Computer technology offers promising new approaches to reducing the dependence of people with mental retardation on others.
A beta test of the utility of a Windows CE based multimedia palmtop computer program (Visual Assistant) for use in supporting individuals with mental retardation to more independently complete community-referenced vocational skills.
One of the greatest advantages of using computer technology and multimedia for training is the ability to customize the training to meet the needs of the person.
This system may allow individuals to learn more complex task sequences
Maximizing the advantages of individual control over the audio/picture sequences and the ability to repeat the training as many times as necessary to learn the task.
There are a number of parameters that need to be considered when examining the utility of computer assisted training and supports.
Clear, uncluttered screens
Consistent commands and features from screen to screen
Appropriate sequencing and pacing
A full range of appropriate examples
Allow students to respond at a high rate
Graphics and animation that contributes to, rather than distract from, learning
Frequent, informative feedback
Adequate number of opportunities for practice
Multiple exposures to a word or a fact
For developing effective software specifically for people with mental retardation
Combined use of pictures and audio prompts for navigation
Interface designs, such as oversized buttons, that maximize the effectiveness of touch screen or single switch input devices
Linear designs of software operation
Use of “Error minimization” features, such as removing buttons from the screen at times when their use is inappropriate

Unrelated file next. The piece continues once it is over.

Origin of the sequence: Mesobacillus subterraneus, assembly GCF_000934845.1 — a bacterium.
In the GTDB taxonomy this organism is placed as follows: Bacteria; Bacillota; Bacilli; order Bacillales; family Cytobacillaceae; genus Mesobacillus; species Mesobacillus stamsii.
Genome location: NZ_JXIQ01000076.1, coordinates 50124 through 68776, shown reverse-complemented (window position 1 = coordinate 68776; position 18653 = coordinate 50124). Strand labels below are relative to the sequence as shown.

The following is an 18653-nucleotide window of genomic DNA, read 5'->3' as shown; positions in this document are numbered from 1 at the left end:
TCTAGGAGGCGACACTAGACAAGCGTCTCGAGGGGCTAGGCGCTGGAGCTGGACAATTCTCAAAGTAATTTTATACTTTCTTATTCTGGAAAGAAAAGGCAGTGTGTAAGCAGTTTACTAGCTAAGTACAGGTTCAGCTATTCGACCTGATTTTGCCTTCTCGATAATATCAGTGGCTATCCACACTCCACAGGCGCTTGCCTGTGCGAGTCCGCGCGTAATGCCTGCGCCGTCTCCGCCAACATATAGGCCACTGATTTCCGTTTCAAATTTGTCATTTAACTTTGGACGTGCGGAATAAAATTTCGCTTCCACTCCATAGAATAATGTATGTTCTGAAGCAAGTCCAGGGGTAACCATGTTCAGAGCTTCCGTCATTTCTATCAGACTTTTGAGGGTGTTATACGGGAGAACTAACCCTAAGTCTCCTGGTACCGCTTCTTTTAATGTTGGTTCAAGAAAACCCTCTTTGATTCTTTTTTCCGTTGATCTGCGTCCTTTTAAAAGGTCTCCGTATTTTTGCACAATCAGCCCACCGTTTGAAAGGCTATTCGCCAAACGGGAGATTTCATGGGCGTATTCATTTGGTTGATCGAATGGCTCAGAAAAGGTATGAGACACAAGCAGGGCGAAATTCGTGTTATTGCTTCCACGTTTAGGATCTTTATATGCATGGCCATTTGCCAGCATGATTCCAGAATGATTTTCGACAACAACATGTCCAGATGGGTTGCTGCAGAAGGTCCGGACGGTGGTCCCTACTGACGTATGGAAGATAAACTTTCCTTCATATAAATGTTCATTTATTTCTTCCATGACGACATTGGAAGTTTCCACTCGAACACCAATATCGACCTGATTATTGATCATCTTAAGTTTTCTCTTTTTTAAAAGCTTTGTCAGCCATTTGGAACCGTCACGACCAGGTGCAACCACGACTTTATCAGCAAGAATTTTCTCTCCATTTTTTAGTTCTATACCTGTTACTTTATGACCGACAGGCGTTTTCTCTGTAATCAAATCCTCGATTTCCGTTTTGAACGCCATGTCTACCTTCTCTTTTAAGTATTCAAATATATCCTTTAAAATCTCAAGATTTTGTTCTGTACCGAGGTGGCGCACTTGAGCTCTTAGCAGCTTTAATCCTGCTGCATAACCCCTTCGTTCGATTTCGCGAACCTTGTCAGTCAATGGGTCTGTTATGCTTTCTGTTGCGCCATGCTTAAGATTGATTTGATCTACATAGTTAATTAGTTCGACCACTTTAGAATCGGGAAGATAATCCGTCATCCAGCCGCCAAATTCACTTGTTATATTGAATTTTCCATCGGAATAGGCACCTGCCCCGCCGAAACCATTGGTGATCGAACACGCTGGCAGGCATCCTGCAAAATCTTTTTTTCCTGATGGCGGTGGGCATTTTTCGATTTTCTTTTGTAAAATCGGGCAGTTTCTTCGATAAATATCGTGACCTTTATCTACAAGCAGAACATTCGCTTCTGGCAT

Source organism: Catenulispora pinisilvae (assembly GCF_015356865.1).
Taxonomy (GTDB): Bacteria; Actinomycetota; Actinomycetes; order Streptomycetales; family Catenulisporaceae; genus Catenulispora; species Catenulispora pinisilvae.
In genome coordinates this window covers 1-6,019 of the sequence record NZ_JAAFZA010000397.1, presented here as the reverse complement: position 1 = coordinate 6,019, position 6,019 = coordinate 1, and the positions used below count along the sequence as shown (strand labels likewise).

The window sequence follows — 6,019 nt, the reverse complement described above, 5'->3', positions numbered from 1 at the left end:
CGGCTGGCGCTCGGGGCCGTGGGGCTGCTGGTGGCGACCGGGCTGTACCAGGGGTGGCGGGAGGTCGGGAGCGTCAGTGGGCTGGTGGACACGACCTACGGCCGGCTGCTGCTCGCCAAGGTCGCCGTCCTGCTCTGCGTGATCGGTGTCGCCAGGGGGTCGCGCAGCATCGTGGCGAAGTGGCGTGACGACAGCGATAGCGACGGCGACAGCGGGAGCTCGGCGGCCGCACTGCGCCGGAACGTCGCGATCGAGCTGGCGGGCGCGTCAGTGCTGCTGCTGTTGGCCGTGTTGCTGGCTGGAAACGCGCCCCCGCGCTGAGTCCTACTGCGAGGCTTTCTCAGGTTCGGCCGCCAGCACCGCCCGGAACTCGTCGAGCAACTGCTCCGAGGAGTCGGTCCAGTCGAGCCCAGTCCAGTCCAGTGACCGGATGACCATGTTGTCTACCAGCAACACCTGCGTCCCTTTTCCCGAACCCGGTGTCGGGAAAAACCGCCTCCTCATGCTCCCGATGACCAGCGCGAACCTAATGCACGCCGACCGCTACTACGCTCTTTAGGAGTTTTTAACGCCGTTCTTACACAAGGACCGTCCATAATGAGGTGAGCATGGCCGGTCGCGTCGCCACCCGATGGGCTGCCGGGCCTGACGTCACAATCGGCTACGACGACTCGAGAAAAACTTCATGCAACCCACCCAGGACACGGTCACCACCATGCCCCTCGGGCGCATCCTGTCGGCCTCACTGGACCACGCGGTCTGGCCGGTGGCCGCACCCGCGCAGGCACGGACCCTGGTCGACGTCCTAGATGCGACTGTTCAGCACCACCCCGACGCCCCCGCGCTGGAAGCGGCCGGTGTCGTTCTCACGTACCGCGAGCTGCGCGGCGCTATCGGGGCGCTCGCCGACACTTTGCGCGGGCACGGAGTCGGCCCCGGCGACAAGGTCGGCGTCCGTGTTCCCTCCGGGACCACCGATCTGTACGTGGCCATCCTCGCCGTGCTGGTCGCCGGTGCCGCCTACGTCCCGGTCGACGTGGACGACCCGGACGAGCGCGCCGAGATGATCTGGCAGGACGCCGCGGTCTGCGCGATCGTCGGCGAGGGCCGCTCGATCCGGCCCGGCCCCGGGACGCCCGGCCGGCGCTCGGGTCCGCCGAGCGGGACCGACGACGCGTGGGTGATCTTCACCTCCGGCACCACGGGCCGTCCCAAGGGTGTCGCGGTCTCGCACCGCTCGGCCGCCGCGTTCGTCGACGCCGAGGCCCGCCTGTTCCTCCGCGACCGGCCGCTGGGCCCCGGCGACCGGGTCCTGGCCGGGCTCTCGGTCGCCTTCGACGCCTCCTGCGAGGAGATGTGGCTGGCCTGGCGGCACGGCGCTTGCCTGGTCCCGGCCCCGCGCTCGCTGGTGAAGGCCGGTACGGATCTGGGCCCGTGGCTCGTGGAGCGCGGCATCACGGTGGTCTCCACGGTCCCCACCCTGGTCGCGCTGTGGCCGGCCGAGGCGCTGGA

A complete set of customization options that allow professionals to adapt the software to the unique needs of a variety of end-users
A database management system to allow for tracking of progress
Considerations for enjoyable and compelling use of the software
A research-based process for determining system requirements and design efficacy
Analysis addressed three primary research questions
Can multimedia training and support mechanisms (visual and audio) improve the ability of individuals with mental retardation to perform community-based vocational tasks independently?
Can multimedia training and support mechanisms allow individuals with mental retardation to learn more complex tasks than would otherwise be possible?
Can multimedia training and support mechanisms reduce the amount of support time required by support providers to assist individuals with mental retardation with acquiring community-based vocational skills?
Two tasks were analyzed to examine the steps required in performing the task
An error was scored when a test subject performed an incorrect action Only a prompt was recorded if a test subject asked for help before taking an incorrect action Accuracy Number of verbal or gestural prompts per step, maximum of three prompts per step Independence Measured by: Variable
Results *Significant difference p < .032 SD = 2.56 SD = 1.19 (Total help prompts needed–lower scores are better) X = 2.40* X = 1.05* Independence p <.006 SD = 2.05 SD = 0.83 (Average number of errors on the two tasks-lower scores are better) X = 2.25* X = 0.75* Errors per task One tailed significance No visual assistant Visual assistant Dependent measure